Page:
That Respondent uses the <> domain name to link to a website that sells services competing with the business of Complainant is also evidence of registration and use in bad faith pursuant to Policy ¶ 4(b)(iii). See Travant Solutions, Inc. v. Cole, FA 203177 (Nat. Arb. Forum Dec. 6, 2003): “Respondent registered and used the domain name in bad faith, pursuant to Policy ¶ 4(b)(iii), because it is operating on behalf of a competitor of Complainant . . . . See also Lubbock Radio Paging v. Venture Tele-Messaging, FA 96102 (Nat. Arb. Forum Dec. 23, 2000) (concluding that domain names were registered and used in bad faith where a respondent and a complainant were in the same line of business in the same market area).   


Finally, we take cognizance of the fact that, in at least three previous UDRP cases, Respondent has been ordered to transfer the domain names in dispute in those cases to various complainants. See Radisson Hotels Int’l, Inc. v. Stillekens d/b/a Travel Reservations Network, FA 570293 (Nat. Arb. Forum Nov. 18, 2005) (transferring <> from Respondent TRN to a trademark holder); see also Am. W. Airlines v. Travel Reservations Network, FA 146222 (Nat. Arb. Forum Mar. 26, 2003) (transferring <> and <> from Respondent TRN to a trademark holder); further see Sw. Airlines Co. v. TRN, D2002-0893 (WIPO Nov. 18, 2002) (transferring <> from Respondent TRN to a trademark holder).  This pattern of behavior is evidence that Respondent registered the <> domain name to prevent Complainant from reflecting its CONTINENTAL AIRLINES mark in the domain name pursuant to Policy ¶ 4(b)(ii).  See Sony Kabushiki Kaisha v. Anderson, FA 198809 (Nat. Arb. Forum Nov. 20, 2003) (finding a pattern of registering domain names in bad faith pursuant to Policy ¶ 4(b)(ii) when a respondent registered domain names incorporating well-known third party trademarks); see also Nat’l Abortion Fed’n v. Dom 4 Sale, Inc., FA 170643 (Nat. Arb. Forum Sept. 9, 2003) (finding bad faith pursuant to Policy ¶ 4(b)(ii) because a domain name prevented a complainant from reflecting its mark in a domain name where a respondent had several adverse decisions against it in UDRP proceedings, which established a pattern of cybersquatting).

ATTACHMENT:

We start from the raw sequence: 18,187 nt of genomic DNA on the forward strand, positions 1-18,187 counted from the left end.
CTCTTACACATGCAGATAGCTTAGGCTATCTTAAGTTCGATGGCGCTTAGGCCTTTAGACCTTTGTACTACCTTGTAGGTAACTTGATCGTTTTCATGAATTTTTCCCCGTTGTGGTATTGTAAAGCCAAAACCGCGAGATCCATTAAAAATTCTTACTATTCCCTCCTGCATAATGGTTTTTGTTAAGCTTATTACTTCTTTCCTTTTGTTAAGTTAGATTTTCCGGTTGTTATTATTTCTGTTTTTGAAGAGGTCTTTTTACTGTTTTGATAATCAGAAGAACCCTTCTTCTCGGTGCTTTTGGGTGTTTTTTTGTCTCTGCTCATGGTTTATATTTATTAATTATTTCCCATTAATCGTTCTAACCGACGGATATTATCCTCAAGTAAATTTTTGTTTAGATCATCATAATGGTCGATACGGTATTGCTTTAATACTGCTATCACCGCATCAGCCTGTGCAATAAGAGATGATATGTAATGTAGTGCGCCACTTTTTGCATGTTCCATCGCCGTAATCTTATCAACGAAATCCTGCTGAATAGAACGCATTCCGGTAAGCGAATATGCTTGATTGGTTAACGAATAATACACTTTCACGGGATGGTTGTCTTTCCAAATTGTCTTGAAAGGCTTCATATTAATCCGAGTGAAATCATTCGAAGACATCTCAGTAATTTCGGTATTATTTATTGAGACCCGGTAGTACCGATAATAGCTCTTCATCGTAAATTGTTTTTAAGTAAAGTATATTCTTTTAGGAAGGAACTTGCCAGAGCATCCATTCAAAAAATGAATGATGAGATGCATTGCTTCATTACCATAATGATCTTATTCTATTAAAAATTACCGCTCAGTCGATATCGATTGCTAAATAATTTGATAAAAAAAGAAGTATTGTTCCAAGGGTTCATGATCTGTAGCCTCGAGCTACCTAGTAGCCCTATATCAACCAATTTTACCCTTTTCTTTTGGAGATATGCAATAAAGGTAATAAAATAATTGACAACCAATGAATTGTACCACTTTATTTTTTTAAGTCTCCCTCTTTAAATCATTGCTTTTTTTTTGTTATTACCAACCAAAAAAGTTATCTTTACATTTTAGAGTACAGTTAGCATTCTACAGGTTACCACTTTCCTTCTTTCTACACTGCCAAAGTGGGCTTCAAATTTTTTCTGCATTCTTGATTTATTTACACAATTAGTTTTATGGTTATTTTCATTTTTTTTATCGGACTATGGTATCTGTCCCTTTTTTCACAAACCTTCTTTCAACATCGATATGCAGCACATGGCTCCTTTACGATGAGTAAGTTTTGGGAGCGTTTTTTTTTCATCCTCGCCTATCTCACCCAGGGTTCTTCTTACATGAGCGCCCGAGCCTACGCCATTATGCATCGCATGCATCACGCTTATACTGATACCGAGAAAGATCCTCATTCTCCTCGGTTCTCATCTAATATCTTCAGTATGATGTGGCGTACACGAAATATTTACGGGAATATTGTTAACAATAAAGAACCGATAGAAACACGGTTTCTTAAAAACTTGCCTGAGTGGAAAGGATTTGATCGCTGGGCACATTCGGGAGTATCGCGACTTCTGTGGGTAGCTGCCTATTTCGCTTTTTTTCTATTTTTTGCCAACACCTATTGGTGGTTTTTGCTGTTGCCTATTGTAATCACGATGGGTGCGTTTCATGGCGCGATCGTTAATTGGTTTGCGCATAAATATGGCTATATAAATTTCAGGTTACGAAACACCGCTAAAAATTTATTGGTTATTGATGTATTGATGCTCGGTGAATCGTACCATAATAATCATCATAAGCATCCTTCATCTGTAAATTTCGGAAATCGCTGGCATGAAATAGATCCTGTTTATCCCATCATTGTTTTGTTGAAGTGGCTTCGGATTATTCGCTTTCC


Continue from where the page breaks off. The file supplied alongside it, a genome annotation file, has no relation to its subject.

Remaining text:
For these reasons, the Panel finds that Policy ¶ 4(a)(iii) has been satisfied.



Complainant having established all three elements required to be proven under the ICANN Policy, the Panel concludes that the relief requested must be GRANTED.


Accordingly, it is Ordered that the <> domain name be TRANSFERRED forthwith from Respondent to Complainant.




Terry F. Peppard, Panelist

Dated:  April 1, 2008